Jim Boyle Aug. 1, 2014, 6:49am


A federal jury delivered its verdicts last week against seven defendants charged in a ticket

fixing conspiracy involving the former Philadelphia Traffic Court, acquitting six judges and another man of conspiracy and mail and wire fraud, but holding three judges guilty of perjury and one for misleading the FBI during its investigation.

Michael Lowry, Robert Mulgrew, and Thomasine Tynes are guilty of committing perjury before the federal grand jury and defendant Willie Singletary is guilty of lying to the FBI when questioned about ticket fixing at Traffic Court. Three defendants were found not guilty of all charges, including judges Michael Sullivan and Mark A. Bruno, along with Robert Moy, a businessman who had been accused of sending requests for ticket leniency to judges Tynes and Sullivan.

Co-defendants H. Warren Hogeland, Kenneth Miller, Fortunato Perri, William Hird, and Henry P. Alfano previously pleaded guilty.

“We respect the jury’s verdict in this case and will continue our efforts to root out corruption in Philadelphia and this district,” said United States Attorney Zane David Memeger in a statement. “We are pleased that the jury convicted these former judges of the serious offenses of lying under oath and lying to the FBI.”

According to the indictment, Philadelphia ward leaders, local politicians, and associates of the Democratic City Committee regularly contacted the defendants seeking preferential treatment on specific tickets. Additionally, defendants were regularly contacted by family, friends, and associates seeking a “break” on tickets.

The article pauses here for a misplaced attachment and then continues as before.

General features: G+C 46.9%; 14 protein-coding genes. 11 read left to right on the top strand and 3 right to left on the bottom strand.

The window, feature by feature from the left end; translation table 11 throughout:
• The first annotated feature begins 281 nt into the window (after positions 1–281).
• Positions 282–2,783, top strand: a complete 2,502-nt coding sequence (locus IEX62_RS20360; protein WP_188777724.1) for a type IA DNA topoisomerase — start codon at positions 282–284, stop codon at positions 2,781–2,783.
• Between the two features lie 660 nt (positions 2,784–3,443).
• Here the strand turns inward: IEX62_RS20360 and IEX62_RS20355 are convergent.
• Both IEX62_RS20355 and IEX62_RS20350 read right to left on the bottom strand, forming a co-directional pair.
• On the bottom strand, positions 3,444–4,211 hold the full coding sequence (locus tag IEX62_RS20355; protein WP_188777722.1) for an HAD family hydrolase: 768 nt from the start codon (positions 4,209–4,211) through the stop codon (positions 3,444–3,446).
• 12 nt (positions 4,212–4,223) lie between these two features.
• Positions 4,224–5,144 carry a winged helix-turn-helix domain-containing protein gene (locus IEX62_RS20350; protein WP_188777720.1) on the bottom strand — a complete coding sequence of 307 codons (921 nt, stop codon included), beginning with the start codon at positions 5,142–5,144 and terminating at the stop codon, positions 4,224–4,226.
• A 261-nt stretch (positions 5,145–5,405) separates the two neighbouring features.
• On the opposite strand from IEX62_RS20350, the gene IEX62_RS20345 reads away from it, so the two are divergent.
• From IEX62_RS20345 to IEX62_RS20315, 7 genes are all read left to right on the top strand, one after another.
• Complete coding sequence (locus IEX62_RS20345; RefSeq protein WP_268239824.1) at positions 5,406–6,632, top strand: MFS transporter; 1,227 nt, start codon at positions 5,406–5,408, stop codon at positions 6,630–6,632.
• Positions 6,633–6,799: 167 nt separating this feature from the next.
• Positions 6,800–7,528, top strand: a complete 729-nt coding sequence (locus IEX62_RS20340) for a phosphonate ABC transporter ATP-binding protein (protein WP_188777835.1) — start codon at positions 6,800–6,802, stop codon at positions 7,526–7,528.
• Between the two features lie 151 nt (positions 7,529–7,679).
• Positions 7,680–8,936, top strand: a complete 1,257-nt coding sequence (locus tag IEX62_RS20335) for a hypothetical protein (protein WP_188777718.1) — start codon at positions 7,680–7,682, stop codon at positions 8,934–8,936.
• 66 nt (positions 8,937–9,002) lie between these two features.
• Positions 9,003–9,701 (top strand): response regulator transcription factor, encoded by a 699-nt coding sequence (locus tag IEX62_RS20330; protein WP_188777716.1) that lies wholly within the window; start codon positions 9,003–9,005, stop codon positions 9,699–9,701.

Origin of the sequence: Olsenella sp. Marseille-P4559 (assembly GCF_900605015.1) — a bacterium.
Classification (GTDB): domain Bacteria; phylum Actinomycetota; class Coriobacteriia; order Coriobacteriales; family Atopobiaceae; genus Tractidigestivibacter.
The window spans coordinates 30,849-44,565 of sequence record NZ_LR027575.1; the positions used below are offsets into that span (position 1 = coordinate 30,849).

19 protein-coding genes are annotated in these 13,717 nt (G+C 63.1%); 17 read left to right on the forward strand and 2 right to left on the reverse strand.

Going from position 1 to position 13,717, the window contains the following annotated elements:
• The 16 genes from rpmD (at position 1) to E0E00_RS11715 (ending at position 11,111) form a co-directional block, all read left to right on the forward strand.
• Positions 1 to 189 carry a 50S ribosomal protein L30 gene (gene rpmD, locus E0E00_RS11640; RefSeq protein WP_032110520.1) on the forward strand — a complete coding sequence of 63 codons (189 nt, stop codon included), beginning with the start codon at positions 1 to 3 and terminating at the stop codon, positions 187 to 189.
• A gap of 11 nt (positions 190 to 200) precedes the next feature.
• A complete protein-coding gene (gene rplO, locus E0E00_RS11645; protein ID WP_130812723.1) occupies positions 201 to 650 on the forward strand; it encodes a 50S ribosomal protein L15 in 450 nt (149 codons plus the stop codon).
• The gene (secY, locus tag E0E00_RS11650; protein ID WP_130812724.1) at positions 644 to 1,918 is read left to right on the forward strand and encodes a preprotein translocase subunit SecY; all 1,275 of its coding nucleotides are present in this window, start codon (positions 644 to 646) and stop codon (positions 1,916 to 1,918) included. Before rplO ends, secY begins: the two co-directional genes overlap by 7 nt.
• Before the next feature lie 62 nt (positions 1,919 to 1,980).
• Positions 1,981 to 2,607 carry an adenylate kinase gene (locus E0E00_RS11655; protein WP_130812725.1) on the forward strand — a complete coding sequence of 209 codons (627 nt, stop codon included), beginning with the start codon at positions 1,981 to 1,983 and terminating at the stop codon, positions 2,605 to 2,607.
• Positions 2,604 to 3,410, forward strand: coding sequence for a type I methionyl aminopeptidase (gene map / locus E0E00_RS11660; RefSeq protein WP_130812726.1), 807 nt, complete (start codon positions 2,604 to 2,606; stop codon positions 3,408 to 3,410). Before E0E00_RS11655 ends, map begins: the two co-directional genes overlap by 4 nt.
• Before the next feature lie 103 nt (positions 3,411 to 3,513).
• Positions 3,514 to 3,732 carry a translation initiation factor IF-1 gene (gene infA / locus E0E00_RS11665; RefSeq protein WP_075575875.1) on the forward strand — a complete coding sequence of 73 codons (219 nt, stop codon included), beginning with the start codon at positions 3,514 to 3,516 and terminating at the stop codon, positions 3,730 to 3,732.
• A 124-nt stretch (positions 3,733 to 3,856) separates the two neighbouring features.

These defendants were accused of accepting these requests and either gave the preferential treatment directly or communicated the request to another judge to whom the case was assigned.

Tickets were “fixed” by either being dismissed, finding the ticket holder “not guilty,” or finding the ticket holder guilty of a lesser offense, court documents say. In many cases, the ticket holder did not even appear in traffic court, yet his/her ticket was “fixed.” As a result, these ticketholders paid lesser or no fines and costs and evaded the assessment of “points” on their driver’s records.

The FBI says that this "ticket-fixing” defrauded both the Commonwealth of Pennsylvania and the city of Philadelphia of funds and allowed potentially unsafe drivers to remain on the roads.

The traffic court has since been disbanded by the state assembly and its tasks have been taken over by the Philadelphia Municipal Court.

Sentencing hearings were not scheduled. Each defendant faces a maximum possible statutory sentence of not more than five years and/or a fine.

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